Last night's event was hosted by the Cascade Bicycle Club. Cascade is the largest bike club in the U.S. Cascade members host rides every day and the club does a wide range of things to promote cycling in the Puget Sound area. They work on making trails and streets safer for cyclists, bring great speakers like Mia to our city, lobby for cyclist rights and do a host of other things to make our area a better place to ride.
At the moment a lot of people are very worked up about what the club is doing, what the club should be doing, what certain people are or are not doing and so on. The club Board of Directors and the club's long serving Executive Director, Chuck Ayers, had a dramatic parting a few weeks back which generated a lot of heated discussion, actions and counter-action. I tried to find an unbiased accounting of events to give you some background as to what this is all about, but it's kind of like flipping between FOX News and MSNBC in hopes of finding something "fair and balanced."
This article at Crosscut: Culture clash divides the Cascade Bicycle Club, sums things up pretty well, while my friend Eric over at Tubulocity goes right for the sensational headline with his: Leadership of largest bicycle club in America overthrown in bloodless coup. The Seattle Times take on events is presented in an article titled: Politics, friction reshape influential Cascade Bicycle Club. If you're at all interested in such things I encourage you to follow the links I've posted above and I'm sure if you Google around you'll find some other stories on this topic. And you'll probably shake your head like I did and say "wow, what a mess."
I'm mentioning Cascade's woes because I think they illustrate a truth, something I've discovered in my years of working as a bike advocate in various roles and in various organizations. The truth of the matter is that when you work to promote something you will find that a huge percentage of your energy and time goes not into arguing against your foes, but in discussing technique and focus with your allies. I could list dozens of examples and perhaps if I was getting paid by the word here I would, but I assume that both your attention and my time is finite so I'll stop at a few stories to illustrate my point.
Last night before Mia's talk I saw my friend Brad walking through the bike department of REI. Brad was fired up and he's firmly in the "the board went too far and they are out of touch with the membership and should be recalled" camp. Brad's got a petition and I think if he can get enough signatures he'll show that he's got a point. I also think he's got a right to rabble-rouse. A few minutes later I meet another of my friends, Gary, and Gary clearly stated his view that "your friend Brad is dead effing wrong on this board thing." Gary goes on to express that starting a new board from zero would be a huge effort and you know how hard it is to recruit board members and, well, Gary makes some good points. And that's my point, it's complicated, it's work and it's effort and it's not really making it easier for another cyclist to get to work or making Stone Way any safer. And it's a microcosm of what happens in advocacy groups every day.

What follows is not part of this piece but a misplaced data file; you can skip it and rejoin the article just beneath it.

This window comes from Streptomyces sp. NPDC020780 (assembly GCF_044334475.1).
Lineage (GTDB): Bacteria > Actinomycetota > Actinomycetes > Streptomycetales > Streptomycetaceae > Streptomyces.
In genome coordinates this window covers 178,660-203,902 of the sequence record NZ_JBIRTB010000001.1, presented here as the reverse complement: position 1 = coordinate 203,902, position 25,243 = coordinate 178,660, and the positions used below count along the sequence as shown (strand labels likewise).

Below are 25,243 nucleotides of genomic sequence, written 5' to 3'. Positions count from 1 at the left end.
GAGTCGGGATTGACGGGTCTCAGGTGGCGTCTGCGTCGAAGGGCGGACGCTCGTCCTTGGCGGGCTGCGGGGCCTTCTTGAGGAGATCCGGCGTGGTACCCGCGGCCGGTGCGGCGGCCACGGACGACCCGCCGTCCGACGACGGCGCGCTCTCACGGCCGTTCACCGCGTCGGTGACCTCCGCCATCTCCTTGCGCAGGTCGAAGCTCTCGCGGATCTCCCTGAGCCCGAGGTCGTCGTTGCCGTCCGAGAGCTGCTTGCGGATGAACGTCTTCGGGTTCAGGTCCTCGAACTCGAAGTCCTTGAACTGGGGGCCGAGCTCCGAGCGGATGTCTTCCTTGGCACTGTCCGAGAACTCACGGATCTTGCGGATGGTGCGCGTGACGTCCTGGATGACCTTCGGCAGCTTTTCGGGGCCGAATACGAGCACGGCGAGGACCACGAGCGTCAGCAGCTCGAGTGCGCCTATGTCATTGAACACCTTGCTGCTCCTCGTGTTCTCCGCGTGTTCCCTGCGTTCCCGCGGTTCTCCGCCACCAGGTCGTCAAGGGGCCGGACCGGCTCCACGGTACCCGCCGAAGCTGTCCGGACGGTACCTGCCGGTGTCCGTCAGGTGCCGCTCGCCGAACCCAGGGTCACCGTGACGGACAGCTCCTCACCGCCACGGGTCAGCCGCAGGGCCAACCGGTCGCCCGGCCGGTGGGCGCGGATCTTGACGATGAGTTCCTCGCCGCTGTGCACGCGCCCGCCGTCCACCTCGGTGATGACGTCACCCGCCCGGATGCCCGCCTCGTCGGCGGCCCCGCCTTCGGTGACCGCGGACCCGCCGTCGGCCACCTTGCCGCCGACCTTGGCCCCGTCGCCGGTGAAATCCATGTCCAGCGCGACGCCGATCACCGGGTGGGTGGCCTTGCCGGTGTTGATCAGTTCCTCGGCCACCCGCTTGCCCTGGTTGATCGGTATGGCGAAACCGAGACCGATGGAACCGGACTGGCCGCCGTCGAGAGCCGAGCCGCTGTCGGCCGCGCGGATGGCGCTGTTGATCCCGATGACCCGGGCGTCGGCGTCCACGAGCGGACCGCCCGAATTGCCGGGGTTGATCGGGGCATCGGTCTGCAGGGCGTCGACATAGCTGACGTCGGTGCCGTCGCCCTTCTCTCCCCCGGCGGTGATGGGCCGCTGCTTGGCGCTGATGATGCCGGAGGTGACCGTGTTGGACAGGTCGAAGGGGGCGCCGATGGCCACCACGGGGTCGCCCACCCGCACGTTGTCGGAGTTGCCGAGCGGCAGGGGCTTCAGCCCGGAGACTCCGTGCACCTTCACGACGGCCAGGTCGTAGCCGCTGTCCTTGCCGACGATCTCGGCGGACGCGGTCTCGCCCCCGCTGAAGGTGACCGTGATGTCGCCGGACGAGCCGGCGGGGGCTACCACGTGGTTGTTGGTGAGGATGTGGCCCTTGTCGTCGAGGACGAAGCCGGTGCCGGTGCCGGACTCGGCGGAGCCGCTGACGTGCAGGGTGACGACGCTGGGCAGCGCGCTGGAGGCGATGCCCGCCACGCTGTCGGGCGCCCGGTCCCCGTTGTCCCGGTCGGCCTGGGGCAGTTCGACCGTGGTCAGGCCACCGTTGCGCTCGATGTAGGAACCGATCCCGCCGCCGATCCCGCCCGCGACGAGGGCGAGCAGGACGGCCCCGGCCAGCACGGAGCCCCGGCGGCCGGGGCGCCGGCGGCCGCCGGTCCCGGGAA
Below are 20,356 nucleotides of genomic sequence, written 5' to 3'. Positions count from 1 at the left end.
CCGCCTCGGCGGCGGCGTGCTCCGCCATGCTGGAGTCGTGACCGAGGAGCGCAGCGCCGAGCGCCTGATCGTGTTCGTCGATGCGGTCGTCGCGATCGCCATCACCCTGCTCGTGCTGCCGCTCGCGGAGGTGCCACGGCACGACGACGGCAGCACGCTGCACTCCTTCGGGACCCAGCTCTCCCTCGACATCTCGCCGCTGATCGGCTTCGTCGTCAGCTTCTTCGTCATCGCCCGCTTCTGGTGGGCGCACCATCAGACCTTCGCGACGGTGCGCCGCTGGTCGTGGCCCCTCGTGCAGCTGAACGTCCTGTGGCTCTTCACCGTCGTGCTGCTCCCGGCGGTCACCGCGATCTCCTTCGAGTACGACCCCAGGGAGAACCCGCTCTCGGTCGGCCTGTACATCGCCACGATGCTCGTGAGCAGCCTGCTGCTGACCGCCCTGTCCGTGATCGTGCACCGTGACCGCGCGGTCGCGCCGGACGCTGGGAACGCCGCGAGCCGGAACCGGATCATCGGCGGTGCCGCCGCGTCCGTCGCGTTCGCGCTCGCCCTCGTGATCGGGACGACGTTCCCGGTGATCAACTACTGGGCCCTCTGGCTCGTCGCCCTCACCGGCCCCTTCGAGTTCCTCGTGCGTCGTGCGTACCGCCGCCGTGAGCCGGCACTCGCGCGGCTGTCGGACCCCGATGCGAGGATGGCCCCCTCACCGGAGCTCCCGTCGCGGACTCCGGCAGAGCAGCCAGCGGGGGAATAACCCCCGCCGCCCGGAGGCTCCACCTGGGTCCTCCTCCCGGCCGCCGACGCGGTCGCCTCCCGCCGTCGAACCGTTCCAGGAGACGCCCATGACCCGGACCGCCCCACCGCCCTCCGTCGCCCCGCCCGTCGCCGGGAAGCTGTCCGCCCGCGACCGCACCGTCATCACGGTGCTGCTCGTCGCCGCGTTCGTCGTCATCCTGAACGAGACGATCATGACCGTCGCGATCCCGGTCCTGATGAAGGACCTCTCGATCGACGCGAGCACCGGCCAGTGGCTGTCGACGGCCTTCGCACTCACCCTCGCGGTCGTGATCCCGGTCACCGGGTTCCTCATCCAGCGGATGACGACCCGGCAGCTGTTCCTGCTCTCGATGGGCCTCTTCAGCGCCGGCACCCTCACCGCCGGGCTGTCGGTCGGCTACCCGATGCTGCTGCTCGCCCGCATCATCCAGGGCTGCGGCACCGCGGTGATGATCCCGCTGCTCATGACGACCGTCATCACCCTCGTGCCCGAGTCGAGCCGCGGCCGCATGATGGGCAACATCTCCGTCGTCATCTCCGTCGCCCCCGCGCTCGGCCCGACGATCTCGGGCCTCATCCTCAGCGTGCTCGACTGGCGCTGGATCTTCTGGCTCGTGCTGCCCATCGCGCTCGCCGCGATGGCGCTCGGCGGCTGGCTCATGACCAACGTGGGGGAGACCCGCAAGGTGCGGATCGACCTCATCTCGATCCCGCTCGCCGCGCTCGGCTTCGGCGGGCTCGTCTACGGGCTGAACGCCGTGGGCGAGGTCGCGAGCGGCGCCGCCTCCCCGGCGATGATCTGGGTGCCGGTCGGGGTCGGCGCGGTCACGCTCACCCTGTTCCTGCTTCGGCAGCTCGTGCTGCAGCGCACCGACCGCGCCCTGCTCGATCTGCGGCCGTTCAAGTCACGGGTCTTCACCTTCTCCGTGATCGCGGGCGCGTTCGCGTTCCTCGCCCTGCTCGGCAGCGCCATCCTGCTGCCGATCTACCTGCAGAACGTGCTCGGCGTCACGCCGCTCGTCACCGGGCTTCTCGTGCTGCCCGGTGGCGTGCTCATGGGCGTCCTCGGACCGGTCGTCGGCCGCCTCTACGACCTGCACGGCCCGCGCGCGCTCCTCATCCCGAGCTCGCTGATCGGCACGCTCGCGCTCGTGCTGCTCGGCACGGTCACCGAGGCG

When I worked at the Bicycle Alliance of Washington there were countless conversations of the form "I can't believe you are working on X and not Y!" The Alliance had a board member resign when the Alliance backed the county-wide mandatory cycling helmet law. I use a helmet but don't favor helmet laws but that wasn't a personal deal-breaker for my working for and with the Alliance. But friction points abound in the cycling world. Many "vehicular cyclists" argue loudly against bike lanes and paths. People debate the efficacy and value of groups like Critical Mass. Here's an example from the U.K. of one cyclist blasting another's attempt to promote cycling.
In any effort involving more than one person there will be conflicts. It's not at all amazing that a 13,000 member group like Cascade will, it would be astounding if it didn't. What is remarkable is that despite the intensity of views on all sides of this issue, the club still functions. Every day volunteers are out there leading rides. Staff members are still going to work, making things better bit by bit for cyclists in Seattle. Cascade brought Mia Birk here to Seattle to tell us that if we keep at it, bit by bit, things will get better. Even while we put up with the efforts of our friends, who we are sure are misguided. Those friends are just as sure that we're the mistaken ones.
Last year Evergreen Mountain Bike Alliance (the Puget Sound's big mountain bike club) went through its own drama and still managed to open up Duthie Hill, get a ton of trail work done on Grand Ridge and countless other things. We cannot, should not, put aside our passions, for our passions and our beliefs are what drive us. We'll drive our friends crazy when they realize we don't think exactly like them. And they'll drive us crazy in return. But somehow, we'll muddle through. Maybe someone changes someone else's mind or maybe we just disagree. Maybe we'll go for a bike ride or maybe we'll take a break. I don't have the answers. But I do know that very often my allies are more exasperating than my enemies.
Something unites us, a brother-and-sister-hood of the wheel. We balance and wobble and yell at each other but we love something with many spokes. Wheels hold their shape through tension. We do our best to do the same.
Keep 'em rolling,
Kent "Mountain Turtle" Peterson
Issaquah WA USA